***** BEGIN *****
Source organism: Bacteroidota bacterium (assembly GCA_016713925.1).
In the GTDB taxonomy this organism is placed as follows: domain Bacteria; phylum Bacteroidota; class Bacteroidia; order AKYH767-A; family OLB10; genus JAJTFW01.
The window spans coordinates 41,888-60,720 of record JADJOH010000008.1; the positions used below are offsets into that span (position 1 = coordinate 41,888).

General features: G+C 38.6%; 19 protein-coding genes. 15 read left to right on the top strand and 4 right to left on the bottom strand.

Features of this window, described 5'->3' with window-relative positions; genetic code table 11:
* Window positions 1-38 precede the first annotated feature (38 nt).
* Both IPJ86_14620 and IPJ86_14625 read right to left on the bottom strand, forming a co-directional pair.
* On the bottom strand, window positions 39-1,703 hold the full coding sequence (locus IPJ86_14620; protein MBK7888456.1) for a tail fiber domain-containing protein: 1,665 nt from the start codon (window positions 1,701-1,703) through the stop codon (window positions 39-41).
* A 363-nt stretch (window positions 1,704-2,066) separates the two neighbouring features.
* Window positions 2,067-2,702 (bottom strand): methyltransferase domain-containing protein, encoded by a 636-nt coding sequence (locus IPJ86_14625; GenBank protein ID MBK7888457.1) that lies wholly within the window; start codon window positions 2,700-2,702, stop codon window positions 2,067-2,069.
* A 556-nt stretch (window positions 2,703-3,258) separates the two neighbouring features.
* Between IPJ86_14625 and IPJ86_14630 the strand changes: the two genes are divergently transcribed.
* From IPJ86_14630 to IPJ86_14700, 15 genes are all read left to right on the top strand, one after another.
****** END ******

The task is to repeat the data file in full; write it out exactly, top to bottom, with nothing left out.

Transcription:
Source organism: Bacteroidota bacterium (assembly GCA_016713925.1).
In the GTDB taxonomy this organism is placed as follows: domain Bacteria; phylum Bacteroidota; class Bacteroidia; order AKYH767-A; family OLB10; genus JAJTFW01.
The window spans coordinates 41,888-60,720 of record JADJOH010000008.1; the positions used below are offsets into that span (position 1 = coordinate 41,888).

General features: G+C 38.6%; 19 protein-coding genes. 15 read left to right on the top strand and 4 right to left on the bottom strand.

Features of this window, described 5'->3' with window-relative positions; genetic code table 11:
* Window positions 1-38 precede the first annotated feature (38 nt).
* Both IPJ86_14620 and IPJ86_14625 read right to left on the bottom strand, forming a co-directional pair.
* On the bottom strand, window positions 39-1,703 hold the full coding sequence (locus IPJ86_14620; protein MBK7888456.1) for a tail fiber domain-containing protein: 1,665 nt from the start codon (window positions 1,701-1,703) through the stop codon (window positions 39-41).
* A 363-nt stretch (window positions 1,704-2,066) separates the two neighbouring features.
* Window positions 2,067-2,702 (bottom strand): methyltransferase domain-containing protein, encoded by a 636-nt coding sequence (locus IPJ86_14625; GenBank protein ID MBK7888457.1) that lies wholly within the window; start codon window positions 2,700-2,702, stop codon window positions 2,067-2,069.
* A 556-nt stretch (window positions 2,703-3,258) separates the two neighbouring features.
* Between IPJ86_14625 and IPJ86_14630 the strand changes: the two genes are divergently transcribed.
* From IPJ86_14630 to IPJ86_14700, 15 genes are all read left to right on the top strand, one after another.